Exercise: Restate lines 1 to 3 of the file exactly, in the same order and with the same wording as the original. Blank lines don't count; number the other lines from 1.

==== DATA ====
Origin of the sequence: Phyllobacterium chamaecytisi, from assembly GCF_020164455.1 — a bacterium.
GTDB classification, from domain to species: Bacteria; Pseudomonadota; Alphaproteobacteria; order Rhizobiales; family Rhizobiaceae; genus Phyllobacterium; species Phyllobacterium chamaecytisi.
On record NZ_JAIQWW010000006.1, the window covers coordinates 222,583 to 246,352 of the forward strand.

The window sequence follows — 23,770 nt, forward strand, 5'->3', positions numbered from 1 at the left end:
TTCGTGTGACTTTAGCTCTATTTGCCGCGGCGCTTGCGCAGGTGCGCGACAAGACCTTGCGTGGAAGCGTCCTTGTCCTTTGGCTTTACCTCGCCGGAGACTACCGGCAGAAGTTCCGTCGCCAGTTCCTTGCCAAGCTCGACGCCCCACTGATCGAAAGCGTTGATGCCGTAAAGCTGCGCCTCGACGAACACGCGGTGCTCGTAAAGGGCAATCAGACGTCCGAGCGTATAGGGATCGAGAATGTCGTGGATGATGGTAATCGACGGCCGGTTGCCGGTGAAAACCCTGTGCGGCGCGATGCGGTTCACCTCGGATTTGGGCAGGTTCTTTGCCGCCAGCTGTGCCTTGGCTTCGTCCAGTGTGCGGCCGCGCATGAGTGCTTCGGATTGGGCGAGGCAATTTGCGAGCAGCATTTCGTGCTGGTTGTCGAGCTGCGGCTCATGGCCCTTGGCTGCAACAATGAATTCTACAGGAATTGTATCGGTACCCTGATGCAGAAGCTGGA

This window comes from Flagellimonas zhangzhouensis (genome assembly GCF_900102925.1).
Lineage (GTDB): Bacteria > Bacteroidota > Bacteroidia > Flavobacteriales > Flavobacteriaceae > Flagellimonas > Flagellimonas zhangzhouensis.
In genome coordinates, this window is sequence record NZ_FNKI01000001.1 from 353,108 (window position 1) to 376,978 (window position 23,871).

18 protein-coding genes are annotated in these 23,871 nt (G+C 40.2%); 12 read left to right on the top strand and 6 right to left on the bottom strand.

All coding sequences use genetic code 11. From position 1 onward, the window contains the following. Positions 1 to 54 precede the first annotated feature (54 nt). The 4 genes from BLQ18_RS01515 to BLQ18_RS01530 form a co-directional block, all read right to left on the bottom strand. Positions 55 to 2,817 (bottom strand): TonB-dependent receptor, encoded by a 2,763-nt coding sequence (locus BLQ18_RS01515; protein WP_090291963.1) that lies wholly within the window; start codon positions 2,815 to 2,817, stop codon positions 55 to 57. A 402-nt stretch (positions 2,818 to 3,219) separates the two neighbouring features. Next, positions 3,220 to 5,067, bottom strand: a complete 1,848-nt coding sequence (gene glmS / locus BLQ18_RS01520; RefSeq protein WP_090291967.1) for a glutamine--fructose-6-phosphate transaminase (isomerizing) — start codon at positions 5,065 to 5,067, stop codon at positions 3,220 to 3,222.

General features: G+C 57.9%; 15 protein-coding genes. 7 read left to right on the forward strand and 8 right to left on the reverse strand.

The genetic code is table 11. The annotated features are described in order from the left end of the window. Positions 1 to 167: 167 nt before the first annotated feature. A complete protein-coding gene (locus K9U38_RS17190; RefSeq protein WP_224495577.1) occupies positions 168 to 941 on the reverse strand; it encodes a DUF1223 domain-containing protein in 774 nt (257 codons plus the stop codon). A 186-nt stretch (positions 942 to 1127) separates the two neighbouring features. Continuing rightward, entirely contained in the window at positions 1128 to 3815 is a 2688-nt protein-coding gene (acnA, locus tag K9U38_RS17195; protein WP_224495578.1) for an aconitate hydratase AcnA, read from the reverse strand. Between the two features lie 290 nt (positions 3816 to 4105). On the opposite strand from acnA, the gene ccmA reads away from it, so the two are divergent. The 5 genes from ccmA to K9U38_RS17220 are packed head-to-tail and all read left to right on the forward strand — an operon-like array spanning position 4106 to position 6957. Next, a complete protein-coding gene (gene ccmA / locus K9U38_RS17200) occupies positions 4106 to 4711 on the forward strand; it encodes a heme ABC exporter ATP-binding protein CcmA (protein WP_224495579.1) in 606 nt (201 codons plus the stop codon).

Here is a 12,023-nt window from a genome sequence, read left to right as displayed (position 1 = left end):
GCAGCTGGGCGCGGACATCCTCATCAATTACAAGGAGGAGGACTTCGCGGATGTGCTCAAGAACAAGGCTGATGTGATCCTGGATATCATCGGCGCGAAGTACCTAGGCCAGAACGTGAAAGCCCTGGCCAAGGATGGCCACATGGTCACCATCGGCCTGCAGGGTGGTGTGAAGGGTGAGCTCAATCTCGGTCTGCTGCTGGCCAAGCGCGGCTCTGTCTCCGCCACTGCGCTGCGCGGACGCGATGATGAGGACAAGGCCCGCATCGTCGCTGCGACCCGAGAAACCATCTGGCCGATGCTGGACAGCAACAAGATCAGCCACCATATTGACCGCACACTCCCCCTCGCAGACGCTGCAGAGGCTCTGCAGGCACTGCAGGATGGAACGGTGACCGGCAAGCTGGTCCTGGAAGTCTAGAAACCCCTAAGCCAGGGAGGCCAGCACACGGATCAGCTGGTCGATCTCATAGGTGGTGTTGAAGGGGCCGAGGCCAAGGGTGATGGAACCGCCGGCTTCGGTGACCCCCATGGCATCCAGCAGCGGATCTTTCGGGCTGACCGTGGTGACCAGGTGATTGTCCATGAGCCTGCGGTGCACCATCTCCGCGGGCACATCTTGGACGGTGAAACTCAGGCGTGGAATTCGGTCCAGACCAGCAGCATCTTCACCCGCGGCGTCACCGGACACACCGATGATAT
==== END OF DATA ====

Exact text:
Origin of the sequence: Phyllobacterium chamaecytisi, from assembly GCF_020164455.1 — a bacterium.
GTDB classification, from domain to species: Bacteria; Pseudomonadota; Alphaproteobacteria; order Rhizobiales; family Rhizobiaceae; genus Phyllobacterium; species Phyllobacterium chamaecytisi.
On record NZ_JAIQWW010000006.1, the window covers coordinates 222,583 to 246,352 of the forward strand.